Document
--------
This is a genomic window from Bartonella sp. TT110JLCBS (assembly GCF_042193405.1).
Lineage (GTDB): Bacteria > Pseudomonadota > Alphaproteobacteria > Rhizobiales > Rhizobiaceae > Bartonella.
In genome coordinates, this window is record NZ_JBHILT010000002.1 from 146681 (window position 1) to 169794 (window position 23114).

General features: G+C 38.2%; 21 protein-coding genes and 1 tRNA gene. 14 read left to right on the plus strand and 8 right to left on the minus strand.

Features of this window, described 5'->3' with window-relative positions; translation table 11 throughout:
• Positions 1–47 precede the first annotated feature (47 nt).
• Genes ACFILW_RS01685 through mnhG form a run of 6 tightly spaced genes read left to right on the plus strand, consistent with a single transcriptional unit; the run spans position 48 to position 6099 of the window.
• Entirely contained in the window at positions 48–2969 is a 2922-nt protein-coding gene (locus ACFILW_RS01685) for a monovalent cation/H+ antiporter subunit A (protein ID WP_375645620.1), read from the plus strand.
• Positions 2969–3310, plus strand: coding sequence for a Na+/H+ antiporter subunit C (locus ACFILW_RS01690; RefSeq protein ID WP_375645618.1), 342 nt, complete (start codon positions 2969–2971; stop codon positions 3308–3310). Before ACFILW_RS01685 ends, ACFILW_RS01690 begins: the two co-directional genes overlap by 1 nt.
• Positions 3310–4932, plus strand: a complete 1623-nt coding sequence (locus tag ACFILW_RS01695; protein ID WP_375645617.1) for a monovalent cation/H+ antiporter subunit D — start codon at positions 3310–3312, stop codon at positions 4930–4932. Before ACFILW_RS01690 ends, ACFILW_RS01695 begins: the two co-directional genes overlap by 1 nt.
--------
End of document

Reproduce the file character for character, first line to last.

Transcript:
This is a genomic window from Bartonella sp. TT110JLCBS (assembly GCF_042193405.1).
Lineage (GTDB): Bacteria > Pseudomonadota > Alphaproteobacteria > Rhizobiales > Rhizobiaceae > Bartonella.
In genome coordinates, this window is record NZ_JBHILT010000002.1 from 146681 (window position 1) to 169794 (window position 23114).

General features: G+C 38.2%; 21 protein-coding genes and 1 tRNA gene. 14 read left to right on the plus strand and 8 right to left on the minus strand.

Features of this window, described 5'->3' with window-relative positions; translation table 11 throughout:
• Positions 1–47 precede the first annotated feature (47 nt).
• Genes ACFILW_RS01685 through mnhG form a run of 6 tightly spaced genes read left to right on the plus strand, consistent with a single transcriptional unit; the run spans position 48 to position 6099 of the window.
• Entirely contained in the window at positions 48–2969 is a 2922-nt protein-coding gene (locus ACFILW_RS01685) for a monovalent cation/H+ antiporter subunit A (protein ID WP_375645620.1), read from the plus strand.
• Positions 2969–3310, plus strand: coding sequence for a Na+/H+ antiporter subunit C (locus ACFILW_RS01690; RefSeq protein ID WP_375645618.1), 342 nt, complete (start codon positions 2969–2971; stop codon positions 3308–3310). Before ACFILW_RS01685 ends, ACFILW_RS01690 begins: the two co-directional genes overlap by 1 nt.
• Positions 3310–4932, plus strand: a complete 1623-nt coding sequence (locus tag ACFILW_RS01695; protein ID WP_375645617.1) for a monovalent cation/H+ antiporter subunit D — start codon at positions 3310–3312, stop codon at positions 4930–4932. Before ACFILW_RS01690 ends, ACFILW_RS01695 begins: the two co-directional genes overlap by 1 nt.